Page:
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Disclaimer: All articles under EYE on the Market are a matter of opinion provided for general information purposes only and is not intended as investment advice. Information and analyses are derived from sources and utilising methods believed to be reliable, but we cannot accept responsibility for any losses you may incur as a result of any analysis. Individuals should consult with their personal financial advisors. ©2016 Copyright MK Khoo. All rights reserved. 

China – where is it heading?

by MK Khoo, 02 Mar 2016

How important is China to global economy? 

As measured by gross domestic product (GDP), China is the world’s second largest economy after the US. However, when Purchasing Power Parity is used, the Chinese has surpassed the US. Furthermore, in terms of global trade, China is the undisputed leader. As a result, what happens in China in the coming months and years, in all likelihood, will cause a ripple effect across the global economy.

In recent years, headline grabbing crackdowns by the Chinese authorities on corruption, shadow banking, stock manipulation and illegal money transfer overseas have created an atmosphere of uncertainty. This has manifested in sizeable capital outflows from China.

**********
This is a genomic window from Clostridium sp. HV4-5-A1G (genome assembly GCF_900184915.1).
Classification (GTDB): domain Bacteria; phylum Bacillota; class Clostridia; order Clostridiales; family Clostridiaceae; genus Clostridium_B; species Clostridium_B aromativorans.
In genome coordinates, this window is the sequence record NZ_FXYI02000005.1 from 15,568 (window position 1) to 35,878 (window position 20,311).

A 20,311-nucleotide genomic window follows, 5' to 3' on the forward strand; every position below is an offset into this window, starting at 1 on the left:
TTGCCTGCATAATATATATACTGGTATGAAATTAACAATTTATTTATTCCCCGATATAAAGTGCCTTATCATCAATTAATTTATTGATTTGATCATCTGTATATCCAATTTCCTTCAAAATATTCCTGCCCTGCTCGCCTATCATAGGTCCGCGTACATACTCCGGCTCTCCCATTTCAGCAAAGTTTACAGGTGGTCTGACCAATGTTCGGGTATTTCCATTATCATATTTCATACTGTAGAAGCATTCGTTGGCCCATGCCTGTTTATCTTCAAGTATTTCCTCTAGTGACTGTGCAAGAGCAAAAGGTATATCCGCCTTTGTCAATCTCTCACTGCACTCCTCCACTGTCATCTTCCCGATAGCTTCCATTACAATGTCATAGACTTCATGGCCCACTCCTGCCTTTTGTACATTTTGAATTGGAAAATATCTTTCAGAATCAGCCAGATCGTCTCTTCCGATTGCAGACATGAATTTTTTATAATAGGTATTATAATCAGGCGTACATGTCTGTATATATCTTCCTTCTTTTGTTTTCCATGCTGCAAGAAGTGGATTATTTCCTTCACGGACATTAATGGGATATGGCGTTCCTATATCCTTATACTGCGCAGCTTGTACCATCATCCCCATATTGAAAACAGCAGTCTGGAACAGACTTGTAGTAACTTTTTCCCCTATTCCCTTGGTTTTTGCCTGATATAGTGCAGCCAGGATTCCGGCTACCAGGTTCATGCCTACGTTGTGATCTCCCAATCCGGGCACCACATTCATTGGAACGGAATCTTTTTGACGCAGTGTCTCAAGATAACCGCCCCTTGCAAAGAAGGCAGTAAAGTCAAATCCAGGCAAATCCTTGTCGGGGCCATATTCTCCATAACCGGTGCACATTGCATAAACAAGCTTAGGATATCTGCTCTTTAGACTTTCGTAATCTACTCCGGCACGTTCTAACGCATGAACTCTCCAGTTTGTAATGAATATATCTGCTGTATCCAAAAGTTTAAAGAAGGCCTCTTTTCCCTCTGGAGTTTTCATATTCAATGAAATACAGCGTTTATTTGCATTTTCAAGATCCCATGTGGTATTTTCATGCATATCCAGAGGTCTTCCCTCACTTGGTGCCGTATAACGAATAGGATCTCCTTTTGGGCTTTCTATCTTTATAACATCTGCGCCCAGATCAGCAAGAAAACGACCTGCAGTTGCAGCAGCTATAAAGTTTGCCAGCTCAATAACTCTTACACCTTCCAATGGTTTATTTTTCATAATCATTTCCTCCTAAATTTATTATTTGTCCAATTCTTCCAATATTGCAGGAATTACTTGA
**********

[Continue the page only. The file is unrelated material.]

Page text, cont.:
Domestically, the well-flagged massive overbuilding throughout China since 2009, from factories to housing to infrastructure, has resulted in overcapacity and a crushing debt-load on the Chinese economy.

Can the challenges facing China be resolved without major dislocation to its economy and the banking sector?

Without a crystal ball in hand, we could only try to closely monitor some key developments to help gauge if Chinese policy makers are able to navigate safely through turbulent times ahead. Some of these key developments or economic indicators are:-

• The Yuan exchange rate

• The country’s foreign reserves

• Interest rates

• The government’s response to market volatility

• Loan default risks; and, 

• Job losses

Restructuring and downsizing across industries are expected to create large redundancies which could impact social stability in this vast country. Many emerging economies and Asia, in particular, are extremely vulnerable to the swings and about-turns of the Chinese economy. The over-indebtedness of many of these countries will limit the policy options available to them to weather the probable economic storm. Like it or not, China remains an important market to watch.


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